Indigenous Native American cuisine is hard to come by in mainstream dining. Sure, bison burgers and fry bread tacos pop up on menus and roadside stands here and there, but those dishes barely begin to tell the story of traditional Native American cooking.
Chef Sean Sherman wants to bring Native American cuisine back to its roots. Sherman, 41, is a member of the Oglala Lakota tribe and grew up on the Pine Ridge Indian Reservation in South Dakota. He’s spent much of his culinary career piecing together how his ancestors ate before they were colonized. After college, Sherman moved to Minneapolis and started working in the restaurant industry. Now his catering company, The Sioux Chef, and forthcoming food truck, mimics meals indigenous to the Dakota and Ojibwe tribes native to the Minnesota area. Think cedar-stewed rabbit with fiddlehead ferns, roasted duck with blueberry and rosehip sauce, and corn and honey sorbet.
Cooking healthier dishes is important to Sherman. Almost 1-in-3 American Indians and Alaskan Natives are obese and diabetes rates among native people are nearly two times higher than the general U.S population. Part of the problem is that many Indian reservations are located in food deserts. Sherman’s cuisine emphasizes fresh, native ingredients — like maple, wild onion, and chokecherry — and avoids processed sugar, dairy, and white flour. (Even fry bread, the flattened, deep-fried dough seen as a staple Native American food, has a complicated history. During The Long Walk, a period of forced Navajo relocations from Arizona to New Mexico in the mid-1800s, government-issued flour, sugar, and lard rations made fry bread a safeguard against starvation along the 300-mile walk.)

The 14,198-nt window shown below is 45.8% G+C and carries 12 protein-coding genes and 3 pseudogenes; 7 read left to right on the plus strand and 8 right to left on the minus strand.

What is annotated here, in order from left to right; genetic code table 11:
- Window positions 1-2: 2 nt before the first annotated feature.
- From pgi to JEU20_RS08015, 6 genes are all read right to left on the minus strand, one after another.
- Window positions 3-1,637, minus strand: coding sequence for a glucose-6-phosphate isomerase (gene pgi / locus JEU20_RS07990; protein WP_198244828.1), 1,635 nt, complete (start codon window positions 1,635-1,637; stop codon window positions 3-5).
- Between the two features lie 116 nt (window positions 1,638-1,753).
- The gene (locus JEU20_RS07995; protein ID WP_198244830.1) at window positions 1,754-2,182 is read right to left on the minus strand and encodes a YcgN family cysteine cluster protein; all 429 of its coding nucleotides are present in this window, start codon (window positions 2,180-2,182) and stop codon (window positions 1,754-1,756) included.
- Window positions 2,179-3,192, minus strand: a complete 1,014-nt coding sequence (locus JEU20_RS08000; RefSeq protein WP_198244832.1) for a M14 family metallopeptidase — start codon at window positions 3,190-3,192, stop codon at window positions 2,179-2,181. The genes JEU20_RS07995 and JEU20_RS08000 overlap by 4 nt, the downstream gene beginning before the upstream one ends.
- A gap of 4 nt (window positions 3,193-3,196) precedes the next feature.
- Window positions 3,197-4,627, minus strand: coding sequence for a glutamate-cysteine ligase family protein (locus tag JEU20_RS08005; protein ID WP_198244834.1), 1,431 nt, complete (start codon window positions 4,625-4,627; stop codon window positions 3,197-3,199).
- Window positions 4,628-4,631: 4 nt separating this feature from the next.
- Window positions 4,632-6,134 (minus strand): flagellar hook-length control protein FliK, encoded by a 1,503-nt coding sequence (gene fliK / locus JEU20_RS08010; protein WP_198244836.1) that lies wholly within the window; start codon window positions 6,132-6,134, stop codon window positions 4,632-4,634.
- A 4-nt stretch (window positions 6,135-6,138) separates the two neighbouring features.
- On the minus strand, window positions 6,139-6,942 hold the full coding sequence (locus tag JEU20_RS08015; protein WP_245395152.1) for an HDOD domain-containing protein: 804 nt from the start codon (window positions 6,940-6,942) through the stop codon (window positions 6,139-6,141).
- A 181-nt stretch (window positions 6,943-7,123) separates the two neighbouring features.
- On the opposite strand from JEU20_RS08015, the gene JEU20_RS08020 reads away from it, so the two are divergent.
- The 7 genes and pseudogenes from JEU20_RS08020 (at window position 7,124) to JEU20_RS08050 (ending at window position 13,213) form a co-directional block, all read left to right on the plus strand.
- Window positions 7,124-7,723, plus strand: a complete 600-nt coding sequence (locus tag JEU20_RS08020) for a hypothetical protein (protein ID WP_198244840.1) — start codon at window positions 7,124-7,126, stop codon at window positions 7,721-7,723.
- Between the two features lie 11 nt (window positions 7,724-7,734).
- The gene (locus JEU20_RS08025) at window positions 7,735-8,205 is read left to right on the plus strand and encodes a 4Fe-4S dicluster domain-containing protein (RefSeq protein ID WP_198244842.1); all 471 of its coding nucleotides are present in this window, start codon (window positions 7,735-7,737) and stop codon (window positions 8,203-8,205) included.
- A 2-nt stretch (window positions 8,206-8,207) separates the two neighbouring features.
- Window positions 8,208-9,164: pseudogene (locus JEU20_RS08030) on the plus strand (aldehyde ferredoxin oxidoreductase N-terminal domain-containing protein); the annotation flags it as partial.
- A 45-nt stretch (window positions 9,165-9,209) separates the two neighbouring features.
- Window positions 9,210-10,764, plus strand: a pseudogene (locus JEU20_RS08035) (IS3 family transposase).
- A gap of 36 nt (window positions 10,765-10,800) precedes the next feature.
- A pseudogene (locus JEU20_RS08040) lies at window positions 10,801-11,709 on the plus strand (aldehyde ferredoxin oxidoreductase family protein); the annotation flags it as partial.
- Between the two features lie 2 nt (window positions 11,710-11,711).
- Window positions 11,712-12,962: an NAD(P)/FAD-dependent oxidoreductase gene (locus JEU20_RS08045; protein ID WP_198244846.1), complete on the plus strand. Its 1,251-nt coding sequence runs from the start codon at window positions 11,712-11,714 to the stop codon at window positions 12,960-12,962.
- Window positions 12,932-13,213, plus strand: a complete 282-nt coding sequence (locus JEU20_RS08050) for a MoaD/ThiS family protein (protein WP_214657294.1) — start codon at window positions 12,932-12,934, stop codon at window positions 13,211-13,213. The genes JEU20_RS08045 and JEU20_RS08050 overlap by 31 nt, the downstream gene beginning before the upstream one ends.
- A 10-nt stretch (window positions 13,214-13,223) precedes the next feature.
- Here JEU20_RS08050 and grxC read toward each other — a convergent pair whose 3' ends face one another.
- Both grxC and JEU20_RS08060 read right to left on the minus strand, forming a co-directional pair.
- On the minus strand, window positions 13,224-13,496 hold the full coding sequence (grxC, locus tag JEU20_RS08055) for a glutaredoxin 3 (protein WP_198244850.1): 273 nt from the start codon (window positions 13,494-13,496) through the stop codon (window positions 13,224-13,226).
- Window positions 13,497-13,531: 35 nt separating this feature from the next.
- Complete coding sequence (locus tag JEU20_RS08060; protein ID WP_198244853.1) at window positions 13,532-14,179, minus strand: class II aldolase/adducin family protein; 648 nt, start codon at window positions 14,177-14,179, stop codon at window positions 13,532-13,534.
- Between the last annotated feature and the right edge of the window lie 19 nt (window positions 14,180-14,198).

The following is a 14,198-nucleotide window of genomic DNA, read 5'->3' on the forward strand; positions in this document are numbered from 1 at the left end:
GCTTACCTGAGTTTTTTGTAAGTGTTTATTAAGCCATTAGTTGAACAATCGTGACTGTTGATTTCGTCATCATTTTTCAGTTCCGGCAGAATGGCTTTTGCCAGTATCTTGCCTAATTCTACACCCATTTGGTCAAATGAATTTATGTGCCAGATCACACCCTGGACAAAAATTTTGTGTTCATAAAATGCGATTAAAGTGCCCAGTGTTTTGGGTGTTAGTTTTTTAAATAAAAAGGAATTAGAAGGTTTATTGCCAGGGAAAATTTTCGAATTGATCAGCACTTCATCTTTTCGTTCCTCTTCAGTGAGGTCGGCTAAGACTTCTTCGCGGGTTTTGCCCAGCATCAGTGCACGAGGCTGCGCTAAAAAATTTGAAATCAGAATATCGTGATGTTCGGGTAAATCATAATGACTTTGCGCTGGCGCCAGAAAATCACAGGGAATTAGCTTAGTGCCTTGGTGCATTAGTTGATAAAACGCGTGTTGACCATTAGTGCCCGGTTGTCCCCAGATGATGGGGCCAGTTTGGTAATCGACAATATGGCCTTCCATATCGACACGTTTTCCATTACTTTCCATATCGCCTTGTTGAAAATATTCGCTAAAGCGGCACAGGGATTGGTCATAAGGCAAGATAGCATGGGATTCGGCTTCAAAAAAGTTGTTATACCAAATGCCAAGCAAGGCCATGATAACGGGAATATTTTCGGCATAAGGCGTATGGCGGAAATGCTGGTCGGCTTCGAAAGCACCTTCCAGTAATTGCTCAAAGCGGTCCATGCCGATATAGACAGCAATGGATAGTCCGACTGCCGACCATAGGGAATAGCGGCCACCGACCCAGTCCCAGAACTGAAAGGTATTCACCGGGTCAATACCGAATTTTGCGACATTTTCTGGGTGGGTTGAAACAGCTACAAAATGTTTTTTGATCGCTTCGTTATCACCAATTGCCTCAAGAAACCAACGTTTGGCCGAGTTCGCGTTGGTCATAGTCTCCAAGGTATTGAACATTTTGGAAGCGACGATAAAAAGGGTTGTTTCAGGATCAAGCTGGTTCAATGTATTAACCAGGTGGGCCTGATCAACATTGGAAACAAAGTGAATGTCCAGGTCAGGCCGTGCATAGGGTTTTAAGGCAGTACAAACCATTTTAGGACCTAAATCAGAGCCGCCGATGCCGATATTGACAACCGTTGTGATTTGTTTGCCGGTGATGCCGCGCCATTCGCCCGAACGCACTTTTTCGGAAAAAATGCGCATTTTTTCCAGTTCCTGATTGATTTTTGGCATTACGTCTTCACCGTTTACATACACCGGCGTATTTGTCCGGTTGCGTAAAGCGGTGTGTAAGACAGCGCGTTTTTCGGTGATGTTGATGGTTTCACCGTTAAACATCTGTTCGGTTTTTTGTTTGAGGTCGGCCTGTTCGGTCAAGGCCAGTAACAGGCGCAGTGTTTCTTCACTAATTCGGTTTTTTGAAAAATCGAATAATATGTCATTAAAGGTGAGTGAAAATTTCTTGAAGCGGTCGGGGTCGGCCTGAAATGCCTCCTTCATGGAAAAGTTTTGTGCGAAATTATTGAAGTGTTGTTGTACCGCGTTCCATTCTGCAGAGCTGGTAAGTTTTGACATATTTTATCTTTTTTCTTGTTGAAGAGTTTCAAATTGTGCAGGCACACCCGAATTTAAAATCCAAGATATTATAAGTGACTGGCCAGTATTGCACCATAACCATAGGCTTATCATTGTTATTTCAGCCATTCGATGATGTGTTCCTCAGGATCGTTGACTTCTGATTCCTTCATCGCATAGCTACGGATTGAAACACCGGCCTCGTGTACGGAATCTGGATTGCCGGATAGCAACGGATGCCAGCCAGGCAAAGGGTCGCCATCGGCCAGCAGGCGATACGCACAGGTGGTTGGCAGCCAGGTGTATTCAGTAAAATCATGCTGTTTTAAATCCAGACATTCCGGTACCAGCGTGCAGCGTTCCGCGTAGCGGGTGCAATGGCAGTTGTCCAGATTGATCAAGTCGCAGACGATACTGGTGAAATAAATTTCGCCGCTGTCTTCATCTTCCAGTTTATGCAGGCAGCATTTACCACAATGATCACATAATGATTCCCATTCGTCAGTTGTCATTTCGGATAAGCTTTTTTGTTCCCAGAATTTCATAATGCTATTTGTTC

I spoke with Sherman about his research process, his culinary secrets, and “oppression food.” Below is an edited and condensed version of our conversation.
On his deep dive into food history.
I started buying every cookbook I could find on Native American food and nothing was offering what I was looking for. I was looking for that knowledge of the usage of wild foods and the usage of preserving things, what people were picking, and what people were growing. It’s not like there was a Joy of Native American Cooking cookbook out there for me to use as a guideline.
I really delved into wild plant identification and usage, ethnobotany [the science of the relationships between people and plants], the regional cultural differences of the different tribes, [and] the history of migration of tribes. I’m looking at what it was like to eat in the mid-1800s, basically....more
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